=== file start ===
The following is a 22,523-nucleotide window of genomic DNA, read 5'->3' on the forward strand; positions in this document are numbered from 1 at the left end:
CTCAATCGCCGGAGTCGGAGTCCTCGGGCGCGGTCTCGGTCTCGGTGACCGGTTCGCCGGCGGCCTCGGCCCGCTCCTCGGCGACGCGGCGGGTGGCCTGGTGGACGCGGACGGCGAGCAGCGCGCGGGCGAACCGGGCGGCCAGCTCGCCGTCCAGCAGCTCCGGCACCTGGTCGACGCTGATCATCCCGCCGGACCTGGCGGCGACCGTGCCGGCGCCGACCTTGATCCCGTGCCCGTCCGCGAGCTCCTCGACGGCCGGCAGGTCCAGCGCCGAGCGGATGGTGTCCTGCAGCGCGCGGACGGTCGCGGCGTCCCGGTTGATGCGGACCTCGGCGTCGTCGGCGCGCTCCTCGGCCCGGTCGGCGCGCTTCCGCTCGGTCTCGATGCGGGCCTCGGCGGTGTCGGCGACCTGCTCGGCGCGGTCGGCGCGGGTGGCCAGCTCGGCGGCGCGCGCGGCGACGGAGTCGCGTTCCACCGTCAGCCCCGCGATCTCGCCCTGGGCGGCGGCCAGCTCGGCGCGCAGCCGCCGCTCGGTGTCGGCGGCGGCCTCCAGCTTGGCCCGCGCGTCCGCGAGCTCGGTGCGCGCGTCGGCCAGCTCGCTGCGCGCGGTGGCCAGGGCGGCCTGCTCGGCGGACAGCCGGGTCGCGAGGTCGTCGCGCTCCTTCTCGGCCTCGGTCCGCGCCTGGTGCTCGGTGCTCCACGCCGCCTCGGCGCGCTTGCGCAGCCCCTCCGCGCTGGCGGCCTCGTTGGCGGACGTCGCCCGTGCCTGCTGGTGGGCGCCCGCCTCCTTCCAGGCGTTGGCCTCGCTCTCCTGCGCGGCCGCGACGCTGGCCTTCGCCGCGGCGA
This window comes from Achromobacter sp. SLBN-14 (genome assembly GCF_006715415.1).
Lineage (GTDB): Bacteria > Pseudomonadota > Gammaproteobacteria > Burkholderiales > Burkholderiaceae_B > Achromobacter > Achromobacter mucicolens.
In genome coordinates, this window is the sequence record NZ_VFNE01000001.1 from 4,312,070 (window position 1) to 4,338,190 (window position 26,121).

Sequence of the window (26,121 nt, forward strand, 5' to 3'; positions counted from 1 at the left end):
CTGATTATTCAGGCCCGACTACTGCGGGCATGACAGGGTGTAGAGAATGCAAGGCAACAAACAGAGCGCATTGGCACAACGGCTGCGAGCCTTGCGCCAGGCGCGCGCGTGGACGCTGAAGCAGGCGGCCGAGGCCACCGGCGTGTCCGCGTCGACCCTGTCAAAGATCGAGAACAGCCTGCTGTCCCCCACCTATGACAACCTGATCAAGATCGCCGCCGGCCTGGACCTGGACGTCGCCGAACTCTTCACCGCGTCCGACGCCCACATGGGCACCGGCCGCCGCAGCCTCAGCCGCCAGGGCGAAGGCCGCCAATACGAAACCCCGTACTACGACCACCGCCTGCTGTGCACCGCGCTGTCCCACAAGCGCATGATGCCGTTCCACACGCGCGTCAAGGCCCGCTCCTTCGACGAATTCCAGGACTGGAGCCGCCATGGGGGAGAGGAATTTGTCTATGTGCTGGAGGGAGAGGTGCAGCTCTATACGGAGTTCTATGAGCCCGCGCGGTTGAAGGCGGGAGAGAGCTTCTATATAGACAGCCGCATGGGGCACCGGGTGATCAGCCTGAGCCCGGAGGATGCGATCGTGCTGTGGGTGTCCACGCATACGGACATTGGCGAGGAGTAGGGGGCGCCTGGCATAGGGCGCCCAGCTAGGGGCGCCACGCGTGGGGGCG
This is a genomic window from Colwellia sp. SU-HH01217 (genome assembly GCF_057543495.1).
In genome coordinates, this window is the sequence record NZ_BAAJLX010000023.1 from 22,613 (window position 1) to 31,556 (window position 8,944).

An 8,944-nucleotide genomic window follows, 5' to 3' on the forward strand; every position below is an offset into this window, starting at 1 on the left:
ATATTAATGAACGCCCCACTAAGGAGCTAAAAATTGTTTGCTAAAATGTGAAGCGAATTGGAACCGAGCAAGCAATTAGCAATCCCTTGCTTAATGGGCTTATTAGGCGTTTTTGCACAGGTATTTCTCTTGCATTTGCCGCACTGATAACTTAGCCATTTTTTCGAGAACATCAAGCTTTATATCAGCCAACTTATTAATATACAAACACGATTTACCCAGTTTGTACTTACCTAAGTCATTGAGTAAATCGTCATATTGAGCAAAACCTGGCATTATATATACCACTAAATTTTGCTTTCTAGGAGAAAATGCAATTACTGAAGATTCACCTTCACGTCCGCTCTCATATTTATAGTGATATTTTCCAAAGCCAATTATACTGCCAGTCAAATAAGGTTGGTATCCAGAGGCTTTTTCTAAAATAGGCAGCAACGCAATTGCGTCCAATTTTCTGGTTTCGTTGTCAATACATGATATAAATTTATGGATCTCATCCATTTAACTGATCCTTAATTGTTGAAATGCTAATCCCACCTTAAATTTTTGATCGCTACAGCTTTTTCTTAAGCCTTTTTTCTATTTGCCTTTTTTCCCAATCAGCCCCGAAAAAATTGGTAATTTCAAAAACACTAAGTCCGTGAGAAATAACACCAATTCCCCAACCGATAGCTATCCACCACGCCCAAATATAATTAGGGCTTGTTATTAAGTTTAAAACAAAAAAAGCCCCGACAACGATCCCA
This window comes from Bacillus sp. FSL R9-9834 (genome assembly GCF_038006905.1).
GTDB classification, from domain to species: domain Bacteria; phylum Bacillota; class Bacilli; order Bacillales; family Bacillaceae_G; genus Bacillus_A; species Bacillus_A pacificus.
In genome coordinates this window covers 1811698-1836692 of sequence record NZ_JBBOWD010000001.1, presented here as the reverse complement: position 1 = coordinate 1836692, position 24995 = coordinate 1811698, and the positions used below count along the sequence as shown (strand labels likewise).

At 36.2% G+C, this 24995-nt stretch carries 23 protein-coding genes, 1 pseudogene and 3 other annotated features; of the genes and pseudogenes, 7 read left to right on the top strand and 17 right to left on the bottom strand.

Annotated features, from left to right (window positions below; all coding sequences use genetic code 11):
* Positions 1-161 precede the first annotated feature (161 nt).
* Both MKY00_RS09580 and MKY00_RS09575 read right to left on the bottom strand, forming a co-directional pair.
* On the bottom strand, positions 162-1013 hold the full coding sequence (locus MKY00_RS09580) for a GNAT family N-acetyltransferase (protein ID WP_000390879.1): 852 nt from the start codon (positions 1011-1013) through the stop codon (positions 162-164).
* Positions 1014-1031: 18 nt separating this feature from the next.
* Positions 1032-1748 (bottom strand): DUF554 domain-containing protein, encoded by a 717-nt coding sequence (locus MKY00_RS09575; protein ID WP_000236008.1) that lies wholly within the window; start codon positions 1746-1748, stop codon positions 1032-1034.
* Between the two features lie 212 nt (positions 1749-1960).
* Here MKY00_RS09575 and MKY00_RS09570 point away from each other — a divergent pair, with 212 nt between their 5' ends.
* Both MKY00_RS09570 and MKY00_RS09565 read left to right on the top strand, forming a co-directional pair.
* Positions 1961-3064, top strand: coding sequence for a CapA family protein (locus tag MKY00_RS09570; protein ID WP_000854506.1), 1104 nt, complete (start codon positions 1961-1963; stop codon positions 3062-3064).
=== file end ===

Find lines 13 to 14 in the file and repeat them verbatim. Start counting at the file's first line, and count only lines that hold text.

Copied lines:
GTDB classification, from domain to species: domain Bacteria; phylum Bacillota; class Bacilli; order Bacillales; family Bacillaceae_G; genus Bacillus_A; species Bacillus_A pacificus.
In genome coordinates this window covers 1811698-1836692 of sequence record NZ_JBBOWD010000001.1, presented here as the reverse complement: position 1 = coordinate 1836692, position 24995 = coordinate 1811698, and the positions used below count along the sequence as shown (strand labels likewise).